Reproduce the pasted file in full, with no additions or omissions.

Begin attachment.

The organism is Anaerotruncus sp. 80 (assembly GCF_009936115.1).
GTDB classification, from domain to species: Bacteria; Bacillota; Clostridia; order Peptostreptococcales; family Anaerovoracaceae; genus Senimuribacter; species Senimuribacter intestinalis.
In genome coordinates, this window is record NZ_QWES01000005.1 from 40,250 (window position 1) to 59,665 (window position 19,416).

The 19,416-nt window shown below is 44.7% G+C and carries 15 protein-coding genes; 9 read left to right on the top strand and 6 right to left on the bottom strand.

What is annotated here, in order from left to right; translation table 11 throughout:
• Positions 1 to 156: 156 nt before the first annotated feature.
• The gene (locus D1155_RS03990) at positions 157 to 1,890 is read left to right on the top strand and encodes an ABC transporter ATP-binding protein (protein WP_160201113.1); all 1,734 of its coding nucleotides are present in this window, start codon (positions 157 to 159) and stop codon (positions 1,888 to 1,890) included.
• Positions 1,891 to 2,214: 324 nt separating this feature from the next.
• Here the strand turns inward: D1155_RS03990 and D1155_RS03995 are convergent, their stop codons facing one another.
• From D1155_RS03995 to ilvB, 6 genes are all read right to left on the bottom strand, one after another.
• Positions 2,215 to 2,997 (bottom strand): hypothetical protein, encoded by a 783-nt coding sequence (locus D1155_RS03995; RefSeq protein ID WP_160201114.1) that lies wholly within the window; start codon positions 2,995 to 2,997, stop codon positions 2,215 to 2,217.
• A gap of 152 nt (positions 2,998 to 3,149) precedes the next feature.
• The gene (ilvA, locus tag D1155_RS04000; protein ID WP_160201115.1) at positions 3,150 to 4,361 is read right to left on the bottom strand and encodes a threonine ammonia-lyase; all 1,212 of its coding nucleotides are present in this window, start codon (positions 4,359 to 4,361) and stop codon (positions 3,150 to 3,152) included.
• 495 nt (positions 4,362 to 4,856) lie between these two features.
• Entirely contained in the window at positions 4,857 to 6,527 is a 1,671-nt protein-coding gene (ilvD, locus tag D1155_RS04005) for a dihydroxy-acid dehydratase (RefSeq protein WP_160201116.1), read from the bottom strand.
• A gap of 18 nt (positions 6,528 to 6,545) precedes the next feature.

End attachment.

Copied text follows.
The organism is Anaerotruncus sp. 80 (assembly GCF_009936115.1).
GTDB classification, from domain to species: Bacteria; Bacillota; Clostridia; order Peptostreptococcales; family Anaerovoracaceae; genus Senimuribacter; species Senimuribacter intestinalis.
In genome coordinates, this window is record NZ_QWES01000005.1 from 40,250 (window position 1) to 59,665 (window position 19,416).

The 19,416-nt window shown below is 44.7% G+C and carries 15 protein-coding genes; 9 read left to right on the top strand and 6 right to left on the bottom strand.

What is annotated here, in order from left to right; translation table 11 throughout:
• Positions 1 to 156: 156 nt before the first annotated feature.
• The gene (locus D1155_RS03990) at positions 157 to 1,890 is read left to right on the top strand and encodes an ABC transporter ATP-binding protein (protein WP_160201113.1); all 1,734 of its coding nucleotides are present in this window, start codon (positions 157 to 159) and stop codon (positions 1,888 to 1,890) included.
• Positions 1,891 to 2,214: 324 nt separating this feature from the next.
• Here the strand turns inward: D1155_RS03990 and D1155_RS03995 are convergent, their stop codons facing one another.
• From D1155_RS03995 to ilvB, 6 genes are all read right to left on the bottom strand, one after another.
• Positions 2,215 to 2,997 (bottom strand): hypothetical protein, encoded by a 783-nt coding sequence (locus D1155_RS03995; RefSeq protein ID WP_160201114.1) that lies wholly within the window; start codon positions 2,995 to 2,997, stop codon positions 2,215 to 2,217.
• A gap of 152 nt (positions 2,998 to 3,149) precedes the next feature.
• The gene (ilvA, locus tag D1155_RS04000; protein ID WP_160201115.1) at positions 3,150 to 4,361 is read right to left on the bottom strand and encodes a threonine ammonia-lyase; all 1,212 of its coding nucleotides are present in this window, start codon (positions 4,359 to 4,361) and stop codon (positions 3,150 to 3,152) included.
• 495 nt (positions 4,362 to 4,856) lie between these two features.
• Entirely contained in the window at positions 4,857 to 6,527 is a 1,671-nt protein-coding gene (ilvD, locus tag D1155_RS04005) for a dihydroxy-acid dehydratase (RefSeq protein WP_160201116.1), read from the bottom strand.
• A gap of 18 nt (positions 6,528 to 6,545) precedes the next feature.